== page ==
You are here
Thursday, December 8, 2011 - 10:11pm
Thursday, December 8, 2011 - 10:05pm
Wednesday, November 9, 2011 - 8:24pm
"Wow," you might overhear someone say in a session of Counter Culture's illuminating Beginner Espresso Lab. "I never realized how much went into making a good cup of coffee!"
And it's true: From absolute novices to seasoned baristas, from coffee-shop owners to home espresso enthusiasts, everyone seems to walk out of the all-day class with a new crema consciousness and an excited sparkle in their eyes (though that might just be the caffeine).
As an instructor, I know that even I've learned a thing or two from walking a new batch of students through the espresso-making process: Sometimes all it takes is one newbie asking a stumper of a question, and, before you know it, we're all puzzling out some macchiatto mystery together. Who knew there was so much to discover about a beverage (that is, coffee) that only has two ingredients (grounds + water)??
The moral of that story is that while making espresso is fun and fascinating, it absolutely isn't easy. (And good thing, too – if it were easy, I wouldn't have my job!)
At Counter Culture, we believe that knowledge isn't just power, it's everything. And it takes a lot of hard work to amass that knowledge – which sometimes means going back to "school," by attending one of our intensive and immersive full-day coffee labs. Not only do we have to train our hands to operate the espresso grinder and properly tamp a cake of coffee grounds, but we also have to train our tongues to understand what "good" and "bad" espresso tastes like and train our brains to understand all the different ways the former affects the latter.
At least the homework isn't too bad: All our students are required to make and taste as much espresso as they can, to try to develop their palates and grow a vocabulary that will help troubleshoot the occasional too-bitter shot or too-bubbly milk they might encounter behind the bar. Without a solid foundation and understanding of what causes those flavors and textures, every cappuccino seems a little bit mysterious.
Want to come try to stump the teacher – not to mention learn how to make A+ espresso shots? Check out the Counter Intelligence calendar for the next Beginner Espresso Lab near you.
Friday, November 4, 2011 - 8:34am
Thursday, September 1, 2011 - 5:00am
Counter Culture's main product – fresh-roasted coffee – is the minimally processed seed of a tree fruit carefully cultivated – most often organically – in rich volcanic soil. Counter Culture Coffee Chicago's venture into vermiculture represents not only a tangible way to achieve real sustainability in the life cycle of our coffee, but also a way for us to connect with and support the gardeners and farmers of greater Chicago, as well as provide an introduction to organic soil building in our training center.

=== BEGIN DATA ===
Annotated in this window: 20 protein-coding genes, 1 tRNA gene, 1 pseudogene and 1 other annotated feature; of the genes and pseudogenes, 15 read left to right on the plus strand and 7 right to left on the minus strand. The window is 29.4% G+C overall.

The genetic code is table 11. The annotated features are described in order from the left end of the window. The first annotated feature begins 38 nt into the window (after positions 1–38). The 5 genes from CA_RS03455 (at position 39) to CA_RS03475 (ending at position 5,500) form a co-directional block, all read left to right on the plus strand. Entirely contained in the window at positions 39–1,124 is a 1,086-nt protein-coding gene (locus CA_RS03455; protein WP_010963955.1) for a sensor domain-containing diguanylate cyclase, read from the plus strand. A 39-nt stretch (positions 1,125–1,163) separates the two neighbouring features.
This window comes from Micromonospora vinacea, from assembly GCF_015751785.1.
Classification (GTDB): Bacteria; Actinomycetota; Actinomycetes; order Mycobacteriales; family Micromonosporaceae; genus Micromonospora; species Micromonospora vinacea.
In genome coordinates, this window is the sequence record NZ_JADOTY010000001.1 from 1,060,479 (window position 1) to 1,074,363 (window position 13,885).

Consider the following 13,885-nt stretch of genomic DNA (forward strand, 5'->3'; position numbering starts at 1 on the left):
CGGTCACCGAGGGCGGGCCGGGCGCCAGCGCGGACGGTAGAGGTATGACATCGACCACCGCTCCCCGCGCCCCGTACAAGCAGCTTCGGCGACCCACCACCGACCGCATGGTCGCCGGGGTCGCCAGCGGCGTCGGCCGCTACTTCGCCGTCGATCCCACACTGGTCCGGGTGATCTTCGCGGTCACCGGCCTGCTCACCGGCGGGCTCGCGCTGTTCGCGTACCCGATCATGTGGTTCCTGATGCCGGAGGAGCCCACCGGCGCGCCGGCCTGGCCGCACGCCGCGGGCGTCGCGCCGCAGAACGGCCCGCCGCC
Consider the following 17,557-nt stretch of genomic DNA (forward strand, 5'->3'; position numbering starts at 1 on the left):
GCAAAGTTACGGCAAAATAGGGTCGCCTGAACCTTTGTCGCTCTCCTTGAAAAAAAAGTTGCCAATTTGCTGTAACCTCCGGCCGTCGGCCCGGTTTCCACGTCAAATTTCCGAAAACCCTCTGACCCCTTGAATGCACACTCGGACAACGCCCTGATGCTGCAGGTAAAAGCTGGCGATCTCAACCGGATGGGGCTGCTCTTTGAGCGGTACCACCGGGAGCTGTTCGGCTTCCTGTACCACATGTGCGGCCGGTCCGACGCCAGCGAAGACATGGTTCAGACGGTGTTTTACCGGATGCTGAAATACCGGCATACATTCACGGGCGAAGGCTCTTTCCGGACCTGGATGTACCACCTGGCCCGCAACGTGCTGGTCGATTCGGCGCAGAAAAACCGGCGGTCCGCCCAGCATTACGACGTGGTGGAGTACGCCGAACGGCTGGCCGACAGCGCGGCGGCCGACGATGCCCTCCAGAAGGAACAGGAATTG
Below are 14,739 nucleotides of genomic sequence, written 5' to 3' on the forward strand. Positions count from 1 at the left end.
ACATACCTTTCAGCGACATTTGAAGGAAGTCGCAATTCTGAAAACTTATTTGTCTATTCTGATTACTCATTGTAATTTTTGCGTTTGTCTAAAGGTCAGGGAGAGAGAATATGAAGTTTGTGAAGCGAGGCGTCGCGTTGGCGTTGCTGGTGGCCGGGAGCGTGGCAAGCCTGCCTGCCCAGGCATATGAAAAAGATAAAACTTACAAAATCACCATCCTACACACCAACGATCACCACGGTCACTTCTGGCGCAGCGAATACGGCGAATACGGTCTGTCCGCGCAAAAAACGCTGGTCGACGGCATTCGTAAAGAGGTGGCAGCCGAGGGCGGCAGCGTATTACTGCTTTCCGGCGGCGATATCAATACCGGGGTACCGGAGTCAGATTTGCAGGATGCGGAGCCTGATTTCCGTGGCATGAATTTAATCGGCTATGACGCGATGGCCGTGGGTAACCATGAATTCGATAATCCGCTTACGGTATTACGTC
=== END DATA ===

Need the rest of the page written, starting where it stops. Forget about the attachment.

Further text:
Worm soil, or castings, is among the best natural fertilizers and created entirely from converted waste. The concept is perfect: manage your compostable waste by feeding it to worms, which produce a nutrient-rich fertilizer. We pursued various avenues to make this a reality in our training center and eventually connected with Amber from The Urban Worm Girl, who helped us devise a manageable vermiculture operation that would properly address our waste needs. Amber's operation is fantastic!
Ultimately, the goal is to give our castings to a local urban agriculture project. We've begun conversations with a local group called The Ruby Garden, which give plots to local area families to garden. We've also purchased a bag-resealer, which we'll use to seal fresh worm castings in used coffee bags affixed with newly designed "Worm Compost" labels to avoid any confusion about what's inside.
While it may seem like a long step just to deal with garbage, the worms are really doing most of the work, and vermiculture is truly sustainability in its simplest form. In fact, many of our partnering coffee farms have adopted their own vermiculture operations and use the castings to enrich their soil.
In the end, it's very simple for us. Coffee is an agricultural jewel that flies under most people's radar. Many consume it and never really consider the amount of care and toil the farmers put into providing us with an excellent product. Vermiculture gives us an easy way to take the coffee conversation back to the farm and the importance of organic agriculture.
We're already seeing the educational benefits; our weekly coffee cuppings have included brief introductions to vermiculture and an explanation of sustainability by way of our 5,000 new co-workers.